ARC Review: I Killed Zoe Spanos

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My rating: 3 out of 5 stars
Genre: YA Mystery/Thriller
Pages: 384
Publisher:Margaret K. McElderry Books
Published: June 30th, 2020

 

 

When Anna Cicconi arrives to the small Hamptons village of Herron Mills for a summer nanny gig, she has high hopes for a fresh start. What she finds instead is a community on edge after the disappearance of Zoe Spanos, a local girl who has been missing since New Year’s Eve. Anna bears an eerie resemblance to Zoe, and her mere presence in town stirs up still-raw feelings about the unsolved case. As Anna delves deeper into the mystery, stepping further and further into Zoe’s life, she becomes increasingly convinced that she and Zoe are connected—and that she knows what happened to her. Two months later, Zoe’s body is found in a nearby lake, and Anna is charged with manslaughter. But Anna’s confession is riddled with holes, and Martina Green, teen host of the Missing Zoe podcast, isn’t satisfied. Did Anna really kill Zoe? And if not, can Martina’s podcast uncover the truth? – Synopsis from Goodreads. 

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Review: All Eyes on Us by Kat Frick

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My rating: 3 out of 5 stars
Genre: YA Contemporary
Pages: 384
Pacing: Normal
Publisher: Margaret K. McElderry Books
Published: June 4th, 2019

Trigger Warnings: Conversion Therapy, Religious Fanaticism, Homophobia, Parental Shunning, Alcoholism, Threats of Outting and Violence.

 

Pretty Little Liars meets People Like Us in this taut, tense thriller about two teens who find their paths intertwined when an anonymous texter threatens to spill their secrets and uproot their lives.

The daughter of small town social climbers, Amanda Kelly is deeply invested in her boyfriend, real estate heir Carter Shaw. He’s kind, ambitious, the town golden boy—but he’s far from perfect. Because behind Amanda’s back, Carter is also dating Rosalie.

Rosalie Bell is fighting to remain true to herself and her girlfriend—while concealing her identity from her Christian fundamentalist parents. After years spent in and out of conversion “therapy,” her own safety is her top priority. But maintaining a fake, straight relationship is killing her from the inside.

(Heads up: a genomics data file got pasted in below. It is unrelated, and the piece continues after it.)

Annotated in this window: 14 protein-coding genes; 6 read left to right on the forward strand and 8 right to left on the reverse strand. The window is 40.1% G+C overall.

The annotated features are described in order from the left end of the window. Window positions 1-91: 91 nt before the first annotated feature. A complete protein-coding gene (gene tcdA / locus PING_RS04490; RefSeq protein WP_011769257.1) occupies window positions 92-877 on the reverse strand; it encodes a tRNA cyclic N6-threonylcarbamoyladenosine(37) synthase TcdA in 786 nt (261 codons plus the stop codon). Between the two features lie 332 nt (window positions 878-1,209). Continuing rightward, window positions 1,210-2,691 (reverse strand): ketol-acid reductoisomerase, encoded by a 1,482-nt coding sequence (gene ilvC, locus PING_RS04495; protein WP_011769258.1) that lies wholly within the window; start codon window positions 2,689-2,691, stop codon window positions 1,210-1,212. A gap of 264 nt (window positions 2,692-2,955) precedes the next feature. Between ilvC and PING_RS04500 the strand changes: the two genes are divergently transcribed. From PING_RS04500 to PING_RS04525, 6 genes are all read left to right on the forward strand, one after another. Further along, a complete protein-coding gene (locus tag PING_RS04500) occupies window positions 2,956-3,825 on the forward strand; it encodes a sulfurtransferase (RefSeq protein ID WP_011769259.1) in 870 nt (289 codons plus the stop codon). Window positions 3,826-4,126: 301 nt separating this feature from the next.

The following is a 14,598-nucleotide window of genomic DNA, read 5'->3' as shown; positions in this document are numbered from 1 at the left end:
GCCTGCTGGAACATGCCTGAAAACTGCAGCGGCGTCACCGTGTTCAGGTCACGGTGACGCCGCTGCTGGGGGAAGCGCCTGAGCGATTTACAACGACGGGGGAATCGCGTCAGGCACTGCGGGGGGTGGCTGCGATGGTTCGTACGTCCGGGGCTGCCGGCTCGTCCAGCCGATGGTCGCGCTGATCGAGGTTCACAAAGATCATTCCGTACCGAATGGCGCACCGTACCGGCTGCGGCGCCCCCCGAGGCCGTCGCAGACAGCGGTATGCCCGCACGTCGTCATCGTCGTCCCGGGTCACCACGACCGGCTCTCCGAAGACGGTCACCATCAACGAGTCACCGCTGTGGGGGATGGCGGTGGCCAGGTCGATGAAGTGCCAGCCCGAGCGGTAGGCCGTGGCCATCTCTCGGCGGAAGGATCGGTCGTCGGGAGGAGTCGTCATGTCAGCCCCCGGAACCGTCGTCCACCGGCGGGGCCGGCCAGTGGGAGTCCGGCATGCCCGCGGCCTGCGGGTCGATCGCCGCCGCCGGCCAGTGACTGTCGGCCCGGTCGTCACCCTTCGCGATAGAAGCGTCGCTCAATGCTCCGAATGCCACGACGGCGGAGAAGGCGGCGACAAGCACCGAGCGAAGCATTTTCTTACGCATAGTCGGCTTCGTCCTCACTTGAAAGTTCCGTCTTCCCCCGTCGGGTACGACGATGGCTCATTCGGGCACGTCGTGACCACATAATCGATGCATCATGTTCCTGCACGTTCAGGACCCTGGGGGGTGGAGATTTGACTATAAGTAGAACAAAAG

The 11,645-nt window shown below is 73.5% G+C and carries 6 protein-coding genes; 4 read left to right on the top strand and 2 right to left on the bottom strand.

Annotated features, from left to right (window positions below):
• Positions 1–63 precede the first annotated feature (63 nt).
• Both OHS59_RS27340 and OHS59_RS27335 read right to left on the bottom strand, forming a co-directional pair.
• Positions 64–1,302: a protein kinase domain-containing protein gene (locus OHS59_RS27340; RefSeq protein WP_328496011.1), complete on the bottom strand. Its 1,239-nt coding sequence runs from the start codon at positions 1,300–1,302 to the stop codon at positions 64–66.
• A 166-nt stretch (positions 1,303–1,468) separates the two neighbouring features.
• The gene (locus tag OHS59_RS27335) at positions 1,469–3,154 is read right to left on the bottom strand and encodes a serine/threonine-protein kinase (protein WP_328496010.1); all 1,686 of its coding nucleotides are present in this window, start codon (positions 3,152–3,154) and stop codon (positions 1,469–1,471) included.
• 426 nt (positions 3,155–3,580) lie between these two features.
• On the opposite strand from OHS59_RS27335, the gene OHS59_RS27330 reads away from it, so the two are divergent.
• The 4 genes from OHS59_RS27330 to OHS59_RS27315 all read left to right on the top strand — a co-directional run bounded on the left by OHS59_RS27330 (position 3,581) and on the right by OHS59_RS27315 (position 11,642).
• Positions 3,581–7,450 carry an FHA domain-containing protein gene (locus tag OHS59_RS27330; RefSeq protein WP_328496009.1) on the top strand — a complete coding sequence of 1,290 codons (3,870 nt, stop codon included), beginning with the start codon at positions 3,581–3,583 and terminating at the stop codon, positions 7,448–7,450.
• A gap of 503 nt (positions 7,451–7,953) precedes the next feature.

When an anonymous texter ropes Amanda and Rosalie into a bid to take Carter down, the girls become collateral damage—and unlikely allies in a fight to unmask their stalker before Private uproots their lives. – Snyopsis from Goodreads. 

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PRIVATE NUMBER: You shouldn’t have ignored me. Now look what you made me do…

I went on a splurge at the bookstore in June and kind of was grabbing at stuff, whatever looked good to me.  Screw the Goodreads ratings – I was just buying blind.  This one was on the books that I hadn’t heard of prior but looked like fun, so was my blind buy worth it? Well, Kind of.

All Eye on Us is a different kind of book and I’m not entirely sure that the author even completely knew what she wanted to write.  This books follows two young girls of completely different backgrounds and we switch off and on with their POVS.

The first girl Amanda is your typical rich snob that is trying to make a perfect life with her douchey boyfriend Carter.  This is much more a financial and social relationship than anything else and both their parents have been pushing it on them their entire lives.  Honestly, if you’ve seen Gossip Girl – whenever Amanda’s POV was up, I couldn’t help but see Blair, so take that how you will.   Then we have Rosealie, who comes from far less money and her family is INTENSELY religious.  Rosealie makes most of her decisions based on fear due to her parents disapproval.  Rosealie happens to be a lesbian and when she tried to come out to her parents at a young age, she was sent to conversion camp.  She now has a girlfriend in secret and dates Carter (yep, that Carter) in public for her parents approval.  Amanda and Rosealie’s lives are about to become entangled even more than just dating the same idiot when they start to both get threatening text messages.

This book started out quite slow and honestly had a lot of pacing issues through-out.  I felt like it didn’t know if it wanted to be a tense thriller or a hard-hitting contemporary novel.  I really did find it interesting and horrifying learning about Rosealie’s past with conversion therapy, but it kept coming and going and didn’t always fit the flow.  It almost felt like two different books at times.  I would read both those books but having them trying to flow together at the same time was a little distracting.  I think the slow pace will throw a lot of people on this one – I mean it takes a LONG time to really build up that tension and I don’t really feel it ever hits a boiling point – not really.

The mystery wasn’t bad, I didn’t figure it out.  Near the end you will laugh for sure.  I can’t say anything but it was cleaver I will say that.  I just wish we could’ve stayed on the thriller path at least for half the book solid. I did like the characters – well the main girls.  The writing was pretty good and I would definitely read this author again.  I enjoyed the book, but it just didn’t come through on all things for me.  If you are interested in this one, I’d probably say pick it up at the library and try it first.

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